Film Review: Star Wars, the Force Awakens by

Silvia Swinden 1/9/16

Immigrant youth groups protest deportation at federal building in Oakland, Calif., Narrative and picture by David Bacon 2/3/16

In a world marred by confusion about values and directions the old myths that used to give reference to human beings pale in comparison with the effects of the new cultural myths that come in glorious Technicolor, 3D immersive technology and round the corner/clock availability. Enter Star Wars, probably the most hyped up film in history, brilliant, thoroughly entertaining and retro (noticed by George Lucas, creator of the series, who got $4.05bn for selling the franchise to Disney. Retro is the trendy and elegant word for nothing new. Yep).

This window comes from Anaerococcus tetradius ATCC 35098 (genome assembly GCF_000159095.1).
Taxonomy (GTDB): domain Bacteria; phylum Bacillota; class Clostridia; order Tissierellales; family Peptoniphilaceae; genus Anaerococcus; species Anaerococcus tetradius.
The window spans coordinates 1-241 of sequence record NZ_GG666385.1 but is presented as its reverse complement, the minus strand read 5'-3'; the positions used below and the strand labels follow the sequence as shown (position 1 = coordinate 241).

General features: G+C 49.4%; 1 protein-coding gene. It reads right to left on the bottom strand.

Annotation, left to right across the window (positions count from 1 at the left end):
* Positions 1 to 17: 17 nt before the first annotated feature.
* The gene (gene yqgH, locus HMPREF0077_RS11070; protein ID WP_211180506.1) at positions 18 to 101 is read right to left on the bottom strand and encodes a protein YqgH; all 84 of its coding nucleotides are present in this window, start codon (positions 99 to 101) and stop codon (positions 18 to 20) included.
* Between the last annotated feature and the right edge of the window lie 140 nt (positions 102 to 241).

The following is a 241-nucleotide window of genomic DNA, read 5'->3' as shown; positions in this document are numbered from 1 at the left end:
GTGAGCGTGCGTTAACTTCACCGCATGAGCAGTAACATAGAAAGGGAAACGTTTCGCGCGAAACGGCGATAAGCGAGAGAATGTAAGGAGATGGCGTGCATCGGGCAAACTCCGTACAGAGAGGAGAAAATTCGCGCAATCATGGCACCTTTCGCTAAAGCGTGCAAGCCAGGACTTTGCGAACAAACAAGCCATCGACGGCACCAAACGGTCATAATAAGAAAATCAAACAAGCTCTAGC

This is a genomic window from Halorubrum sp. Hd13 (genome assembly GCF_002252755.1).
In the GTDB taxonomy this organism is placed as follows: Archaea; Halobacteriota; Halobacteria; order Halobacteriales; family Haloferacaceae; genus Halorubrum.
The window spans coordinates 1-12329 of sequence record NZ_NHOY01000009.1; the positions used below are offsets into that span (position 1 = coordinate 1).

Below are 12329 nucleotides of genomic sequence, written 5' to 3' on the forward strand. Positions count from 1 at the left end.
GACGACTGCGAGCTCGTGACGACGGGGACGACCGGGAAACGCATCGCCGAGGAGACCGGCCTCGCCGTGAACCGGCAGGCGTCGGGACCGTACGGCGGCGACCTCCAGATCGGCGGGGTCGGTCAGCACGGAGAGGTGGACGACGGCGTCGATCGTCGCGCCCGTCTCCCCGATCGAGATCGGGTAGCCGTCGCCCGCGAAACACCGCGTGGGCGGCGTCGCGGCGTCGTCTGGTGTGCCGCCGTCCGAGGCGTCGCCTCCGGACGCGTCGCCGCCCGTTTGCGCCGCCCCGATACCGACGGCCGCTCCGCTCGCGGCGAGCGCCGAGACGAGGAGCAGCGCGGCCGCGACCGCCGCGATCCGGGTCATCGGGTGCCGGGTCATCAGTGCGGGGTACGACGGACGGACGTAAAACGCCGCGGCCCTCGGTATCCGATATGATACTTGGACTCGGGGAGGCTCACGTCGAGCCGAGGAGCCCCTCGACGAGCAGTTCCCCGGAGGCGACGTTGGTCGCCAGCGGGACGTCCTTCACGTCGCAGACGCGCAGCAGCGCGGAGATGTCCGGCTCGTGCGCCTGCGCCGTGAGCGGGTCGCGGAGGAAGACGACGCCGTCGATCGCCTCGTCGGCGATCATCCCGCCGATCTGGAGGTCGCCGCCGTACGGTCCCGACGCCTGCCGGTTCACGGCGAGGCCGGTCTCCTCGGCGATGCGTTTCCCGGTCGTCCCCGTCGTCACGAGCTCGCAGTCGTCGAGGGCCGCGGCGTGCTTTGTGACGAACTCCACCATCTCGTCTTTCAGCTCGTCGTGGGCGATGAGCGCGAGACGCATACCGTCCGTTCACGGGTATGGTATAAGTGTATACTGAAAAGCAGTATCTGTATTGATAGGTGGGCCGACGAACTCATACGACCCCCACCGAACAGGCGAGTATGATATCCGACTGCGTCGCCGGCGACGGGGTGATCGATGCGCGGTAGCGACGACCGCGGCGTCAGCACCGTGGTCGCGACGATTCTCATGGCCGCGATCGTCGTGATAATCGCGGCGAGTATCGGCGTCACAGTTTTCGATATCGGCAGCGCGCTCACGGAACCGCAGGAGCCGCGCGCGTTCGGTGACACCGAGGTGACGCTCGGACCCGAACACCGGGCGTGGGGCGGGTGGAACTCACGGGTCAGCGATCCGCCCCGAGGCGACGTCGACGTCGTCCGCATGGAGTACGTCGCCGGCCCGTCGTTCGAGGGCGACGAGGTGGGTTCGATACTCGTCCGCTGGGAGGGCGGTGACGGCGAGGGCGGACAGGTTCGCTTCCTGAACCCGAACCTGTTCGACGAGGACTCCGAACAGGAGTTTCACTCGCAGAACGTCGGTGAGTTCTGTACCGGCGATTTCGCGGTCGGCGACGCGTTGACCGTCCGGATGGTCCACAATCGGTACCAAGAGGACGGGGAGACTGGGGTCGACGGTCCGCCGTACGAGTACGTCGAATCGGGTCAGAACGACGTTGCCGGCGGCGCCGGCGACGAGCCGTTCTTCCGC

Star Wars has always been good for strong women, but not for female Jedi heroines. The Muppet-like Jedi Council was consistently and almost exclusively male. But following the enormous success of adolescent female heroine in the Hunger Games Disney & Co joined in and placed a great female character to balance the books. Will she become a Jedi somewhere in the next two billion-dollar-money-spinners to follow up?

I can’t wait!

When President Obama appointed Dollie Gee to the U.S. District Court in 2010, he undoubtedly didn't expect her to mount a frontal challenge to his administration's detention and deportation policies. But five years after her elevation as the first Chinese American woman on the federal bench, Gee ruled last summer that holding Central American women and children in private detention lockups was illegal.
 
Gee didn't mince words. She called the detentions "deplorable." And she denounced as "fear-mongering" the claim by Homeland Security lawyers that the detentions would discourage more people from leaving Central America.